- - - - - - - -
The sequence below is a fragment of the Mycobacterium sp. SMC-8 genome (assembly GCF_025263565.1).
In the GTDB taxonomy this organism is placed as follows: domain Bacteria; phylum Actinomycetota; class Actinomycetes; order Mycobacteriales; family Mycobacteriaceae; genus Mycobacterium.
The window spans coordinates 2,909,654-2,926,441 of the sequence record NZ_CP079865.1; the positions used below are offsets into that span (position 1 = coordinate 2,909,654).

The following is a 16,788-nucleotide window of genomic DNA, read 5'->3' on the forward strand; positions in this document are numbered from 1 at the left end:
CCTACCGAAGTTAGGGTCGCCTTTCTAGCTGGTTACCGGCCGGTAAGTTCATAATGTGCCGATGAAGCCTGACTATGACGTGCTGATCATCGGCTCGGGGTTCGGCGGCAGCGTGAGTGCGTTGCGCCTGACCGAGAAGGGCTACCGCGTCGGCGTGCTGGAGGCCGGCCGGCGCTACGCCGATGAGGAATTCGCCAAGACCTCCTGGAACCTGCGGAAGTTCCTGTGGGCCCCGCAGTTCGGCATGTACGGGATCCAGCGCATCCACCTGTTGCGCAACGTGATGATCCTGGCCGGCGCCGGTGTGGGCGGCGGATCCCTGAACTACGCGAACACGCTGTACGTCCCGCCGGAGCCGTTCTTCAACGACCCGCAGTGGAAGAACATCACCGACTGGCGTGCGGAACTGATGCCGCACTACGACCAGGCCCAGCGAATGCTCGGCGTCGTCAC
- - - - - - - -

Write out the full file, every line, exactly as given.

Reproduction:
The sequence below is a fragment of the Mycobacterium sp. SMC-8 genome (assembly GCF_025263565.1).
In the GTDB taxonomy this organism is placed as follows: domain Bacteria; phylum Actinomycetota; class Actinomycetes; order Mycobacteriales; family Mycobacteriaceae; genus Mycobacterium.
The window spans coordinates 2,909,654-2,926,441 of the sequence record NZ_CP079865.1; the positions used below are offsets into that span (position 1 = coordinate 2,909,654).

The following is a 16,788-nucleotide window of genomic DNA, read 5'->3' on the forward strand; positions in this document are numbered from 1 at the left end:
CCTACCGAAGTTAGGGTCGCCTTTCTAGCTGGTTACCGGCCGGTAAGTTCATAATGTGCCGATGAAGCCTGACTATGACGTGCTGATCATCGGCTCGGGGTTCGGCGGCAGCGTGAGTGCGTTGCGCCTGACCGAGAAGGGCTACCGCGTCGGCGTGCTGGAGGCCGGCCGGCGCTACGCCGATGAGGAATTCGCCAAGACCTCCTGGAACCTGCGGAAGTTCCTGTGGGCCCCGCAGTTCGGCATGTACGGGATCCAGCGCATCCACCTGTTGCGCAACGTGATGATCCTGGCCGGCGCCGGTGTGGGCGGCGGATCCCTGAACTACGCGAACACGCTGTACGTCCCGCCGGAGCCGTTCTTCAACGACCCGCAGTGGAAGAACATCACCGACTGGCGTGCGGAACTGATGCCGCACTACGACCAGGCCCAGCGAATGCTCGGCGTCGTCAC